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Amyotrophic Lateral Sclerosis – Clinical Features, Pathophysiology and Management

Published Online: June 17th 2013 European Neurological Review, 2013;8(1):38–44 DOI: http://doi.org/10.17925/ENR.2013.08.01.38
Authors: Christophe Coupé, Paul H Gordon
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Abstract:
Overview

Amyotrophic lateral sclerosis (ALS), first described by Jean-Martin Charcot 145 years ago, is an age-related neurodegenerative disorder that leads to destruction of motor neurons. The disease begins focally in the central nervous system then spreads inexorably. The clinical diagnosis, defined by progressive upper and lower motor neuron findings, is confirmed by electromyogram. Additional testing excludes other conditions. The disease is heterogeneous, but most patients die of progressive weakness and respiratory failure less than 3 years from symptom onset. Like other neurodegenerative diseases, ALS is thought to have genetic and environmental causes. Five to 10 % of cases are inherited. Genetic factors, age, tobacco use and athleticism may contribute to sporadic ALS, but major causes are unidentified for most patients. Complex pathophysiological processes, including mitochondrial dysfunction, aggregation of misfolded protein, oxidative stress, excitotoxicity, inflammation and apoptosis, involve both motor neurons and surrounding glial cells. There is clinical and pathological overlap with other neurodegenerative diseases, particularly frontotemporal dementia. One medication, riluzole, which was approved in 1996, prolongs survival by several months. Numerous ensuing clinical trials have been negative. Researchers currently aim to slow disease progression by targeting known pathophysiological pathways. Approaches under examination are directed at muscle protein, energetic balance, cell replacement and protein aggregation. Until the causes and more robust neuroprotective agents are identified, symptomatic therapies can help improve expectancy and quality of life. Palliative care ensures dignity in advanced stages.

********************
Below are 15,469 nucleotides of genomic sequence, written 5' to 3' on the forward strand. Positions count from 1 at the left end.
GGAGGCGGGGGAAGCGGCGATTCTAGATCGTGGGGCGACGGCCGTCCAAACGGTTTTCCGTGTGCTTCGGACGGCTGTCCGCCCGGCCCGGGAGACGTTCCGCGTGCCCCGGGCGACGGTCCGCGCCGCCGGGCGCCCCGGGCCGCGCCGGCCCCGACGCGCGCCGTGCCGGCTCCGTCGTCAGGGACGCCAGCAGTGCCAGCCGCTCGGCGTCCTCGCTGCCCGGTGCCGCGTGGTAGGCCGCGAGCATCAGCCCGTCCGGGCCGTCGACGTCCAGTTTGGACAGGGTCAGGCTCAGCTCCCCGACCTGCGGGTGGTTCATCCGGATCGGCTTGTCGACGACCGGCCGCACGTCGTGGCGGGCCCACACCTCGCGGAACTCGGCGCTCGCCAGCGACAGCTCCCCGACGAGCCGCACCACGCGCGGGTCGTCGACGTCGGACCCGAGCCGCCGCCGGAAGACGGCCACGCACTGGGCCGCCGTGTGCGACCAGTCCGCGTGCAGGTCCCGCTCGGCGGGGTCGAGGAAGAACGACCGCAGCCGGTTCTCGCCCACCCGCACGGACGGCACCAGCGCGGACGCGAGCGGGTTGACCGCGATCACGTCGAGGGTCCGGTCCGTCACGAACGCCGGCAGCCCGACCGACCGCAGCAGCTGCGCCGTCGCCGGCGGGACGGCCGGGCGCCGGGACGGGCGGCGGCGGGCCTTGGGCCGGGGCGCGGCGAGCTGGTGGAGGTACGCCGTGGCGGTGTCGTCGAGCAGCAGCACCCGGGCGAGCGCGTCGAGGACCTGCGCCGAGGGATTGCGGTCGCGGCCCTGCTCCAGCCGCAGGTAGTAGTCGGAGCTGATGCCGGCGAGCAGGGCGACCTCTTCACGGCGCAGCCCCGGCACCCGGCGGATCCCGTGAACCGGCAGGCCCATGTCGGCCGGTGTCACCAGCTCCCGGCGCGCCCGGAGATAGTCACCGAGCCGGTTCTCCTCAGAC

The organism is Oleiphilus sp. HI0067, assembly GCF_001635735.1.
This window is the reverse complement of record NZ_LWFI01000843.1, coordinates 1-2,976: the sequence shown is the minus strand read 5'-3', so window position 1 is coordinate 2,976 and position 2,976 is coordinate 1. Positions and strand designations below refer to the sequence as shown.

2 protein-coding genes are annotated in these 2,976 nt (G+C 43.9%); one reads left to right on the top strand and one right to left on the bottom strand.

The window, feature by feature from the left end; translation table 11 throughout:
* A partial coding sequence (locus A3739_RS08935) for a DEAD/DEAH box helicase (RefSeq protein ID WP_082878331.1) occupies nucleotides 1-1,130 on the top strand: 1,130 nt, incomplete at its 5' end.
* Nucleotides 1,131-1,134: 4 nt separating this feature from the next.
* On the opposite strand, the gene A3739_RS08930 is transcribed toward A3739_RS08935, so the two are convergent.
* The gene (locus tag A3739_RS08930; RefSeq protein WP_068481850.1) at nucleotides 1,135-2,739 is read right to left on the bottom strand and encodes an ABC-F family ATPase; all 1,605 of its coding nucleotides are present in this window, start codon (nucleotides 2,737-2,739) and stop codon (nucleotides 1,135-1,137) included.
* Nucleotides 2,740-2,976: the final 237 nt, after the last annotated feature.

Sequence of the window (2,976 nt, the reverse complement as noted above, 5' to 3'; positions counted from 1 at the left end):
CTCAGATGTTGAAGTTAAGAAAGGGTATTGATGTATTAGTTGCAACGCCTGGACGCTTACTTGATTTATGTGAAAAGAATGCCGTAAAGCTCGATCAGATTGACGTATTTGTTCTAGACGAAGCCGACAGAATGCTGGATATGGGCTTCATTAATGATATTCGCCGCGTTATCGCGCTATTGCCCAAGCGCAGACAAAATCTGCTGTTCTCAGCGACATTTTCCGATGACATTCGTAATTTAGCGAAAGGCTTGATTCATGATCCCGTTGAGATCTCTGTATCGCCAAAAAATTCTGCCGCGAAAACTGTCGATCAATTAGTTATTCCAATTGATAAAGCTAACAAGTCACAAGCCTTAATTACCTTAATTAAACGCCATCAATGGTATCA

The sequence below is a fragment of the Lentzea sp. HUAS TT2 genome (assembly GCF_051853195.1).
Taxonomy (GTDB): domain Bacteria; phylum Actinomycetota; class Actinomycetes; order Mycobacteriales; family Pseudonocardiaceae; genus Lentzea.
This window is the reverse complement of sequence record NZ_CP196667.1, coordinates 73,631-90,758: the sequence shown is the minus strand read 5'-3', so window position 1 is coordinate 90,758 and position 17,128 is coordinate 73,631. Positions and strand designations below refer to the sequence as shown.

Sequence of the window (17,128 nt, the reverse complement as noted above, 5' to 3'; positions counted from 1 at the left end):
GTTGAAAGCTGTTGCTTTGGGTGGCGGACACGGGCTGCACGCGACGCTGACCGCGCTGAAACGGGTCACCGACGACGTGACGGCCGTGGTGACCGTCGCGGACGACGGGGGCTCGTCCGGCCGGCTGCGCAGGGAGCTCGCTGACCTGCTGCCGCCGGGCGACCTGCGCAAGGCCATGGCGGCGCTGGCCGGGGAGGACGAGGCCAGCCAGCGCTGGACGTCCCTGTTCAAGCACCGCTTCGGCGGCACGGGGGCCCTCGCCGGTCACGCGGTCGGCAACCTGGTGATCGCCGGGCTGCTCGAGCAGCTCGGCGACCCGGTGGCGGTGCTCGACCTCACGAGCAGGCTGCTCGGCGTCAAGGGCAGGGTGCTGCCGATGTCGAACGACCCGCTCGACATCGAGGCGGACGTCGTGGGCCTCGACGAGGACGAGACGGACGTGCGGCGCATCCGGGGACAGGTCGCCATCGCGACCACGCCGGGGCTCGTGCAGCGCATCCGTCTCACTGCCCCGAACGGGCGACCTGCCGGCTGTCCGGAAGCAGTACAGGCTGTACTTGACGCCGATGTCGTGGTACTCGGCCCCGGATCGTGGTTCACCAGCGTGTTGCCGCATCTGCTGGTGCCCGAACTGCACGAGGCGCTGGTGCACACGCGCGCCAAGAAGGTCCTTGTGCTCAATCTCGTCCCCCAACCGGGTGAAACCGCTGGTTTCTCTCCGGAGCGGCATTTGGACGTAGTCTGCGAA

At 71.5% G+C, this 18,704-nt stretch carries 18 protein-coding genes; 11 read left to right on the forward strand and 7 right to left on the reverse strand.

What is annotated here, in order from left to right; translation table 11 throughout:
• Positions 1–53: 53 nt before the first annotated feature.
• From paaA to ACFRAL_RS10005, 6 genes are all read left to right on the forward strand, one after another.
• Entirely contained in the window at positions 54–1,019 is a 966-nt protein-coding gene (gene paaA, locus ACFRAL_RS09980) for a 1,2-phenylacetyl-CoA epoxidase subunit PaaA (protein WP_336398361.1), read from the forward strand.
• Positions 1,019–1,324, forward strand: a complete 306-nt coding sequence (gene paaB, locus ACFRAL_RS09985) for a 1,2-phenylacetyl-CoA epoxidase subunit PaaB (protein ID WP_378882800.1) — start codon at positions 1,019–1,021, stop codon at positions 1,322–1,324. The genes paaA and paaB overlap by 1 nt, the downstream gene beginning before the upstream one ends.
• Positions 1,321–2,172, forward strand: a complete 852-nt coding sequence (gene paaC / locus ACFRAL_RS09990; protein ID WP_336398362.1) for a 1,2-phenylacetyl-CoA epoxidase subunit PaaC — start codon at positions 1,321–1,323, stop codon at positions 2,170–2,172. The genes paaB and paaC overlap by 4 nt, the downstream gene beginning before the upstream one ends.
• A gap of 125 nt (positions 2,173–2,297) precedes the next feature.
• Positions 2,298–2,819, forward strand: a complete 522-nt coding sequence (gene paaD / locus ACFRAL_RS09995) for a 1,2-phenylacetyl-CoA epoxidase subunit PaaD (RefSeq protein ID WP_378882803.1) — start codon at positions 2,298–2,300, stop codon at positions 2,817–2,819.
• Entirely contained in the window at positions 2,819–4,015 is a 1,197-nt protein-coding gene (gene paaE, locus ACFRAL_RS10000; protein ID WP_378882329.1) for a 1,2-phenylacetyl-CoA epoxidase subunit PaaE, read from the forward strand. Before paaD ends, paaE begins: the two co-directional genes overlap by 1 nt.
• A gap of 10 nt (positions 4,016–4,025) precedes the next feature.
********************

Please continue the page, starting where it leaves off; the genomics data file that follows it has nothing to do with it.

Acknowledgements: We thank Professor Vincent Meininger, the director of the Paris ALS Centre in the tradition of Charcot, for his leadership, dedication to this difficult disease and friendship.

Keywords

Amyotrophic lateral sclerosis, neurodegeneration, epidemiology, pathophysiology, diagnosis, treatment

Article:

Amyotrophic lateral sclerosis (ALS) is characterised by progressive degeneration of upper (UMN) and lower (LMN) motor neurons in the brain and spinal cord. Rare in its own right, ALS is the most common form of motor neuron disease (MND). Primary lateral sclerosis, a disease isolated to UMNs, makes up 1–3 %, and progressive muscular atrophy, limited to LMNs, approximately 10 % of MND. Predominance of UMN features probably carries a better prognosis, even for patients with ALS.1 Incidence rates for ALS range from 1.2–4.0 per 100,000 person years in Caucasians.2–5 The rate may be lower in some minority populations6 and historically as much as 100 times higher in the western Pacific (Guam, Japan’s Kii Peninsula, western New Guinea).7Incidence increases with age, peaking between 70 and 80 years and is thought to be more common in men than women.8,9

ALS begins in limb or bulbar muscles and then spreads to contiguous andeventually respiratory, myotomes. Survival ranges from months to decades, but is usually less than 3 years from when symptoms first appear.10

Jean-Martin Charcot, the father of neurology, used the clinicoanatomical method that he devised to describe the clinical and pathological features of ALS during series of lectures in the 1860s and 1870s.11 The methodology available to Charcot was primitive by today’s standards, but his approach was so insightful, becoming the foundation of the field he formed, that his original descriptions are considered accurate today. Sir William Gowers and Lord Russell Brain made major contributions in the UK, labelling the malady MND instead of ALS because they believed that all patients have pathology of both UMNs and LMNs, either during life or at autopsy. Few American neurologists early in the 20th Century meant that the illness was largely overlooked in the New World until 1939 when the notable first baseman for the New York Yankees was diagnosed with ALS. Called the “iron horse” for playing 2,130 consecutive games over 14 years, Gehrig first exhibited signs in 1938.12,13 Several weeks into the 1939 season, he removed himself from the lineup, no longer able to play. Gehrig died two years later, having participating in an early clinical trial.14 ALS still uses Gehrig’s name as its eponym in the US; MND is used in the UK, whereas ALS is preferred in France and the US.

ALS is almost as mysterious today as it was in the first part of the 20th Century. There are no known causes for most patients and no cures. Genetic mutations account for some of the 5–10 % of cases that areinherited (familial ALS [fALS]), usually in a Mendelian trait. Sporadic ALS (sALS) is thought to have both genetic and environmental influences, but the principle causes await discovery. Once the disease begins, a number of processes transpire in both neurons and surrounding glial cells; howthese processes interact is an area of active research.15 As in other neurodegenerative diseases, a prominent event in damaged neurons is aggregation of misfolded protein, which might influence nearby wild type protein to change conformation and in this way, explain how a disease that begins in one area is transmitted widely in the brain.16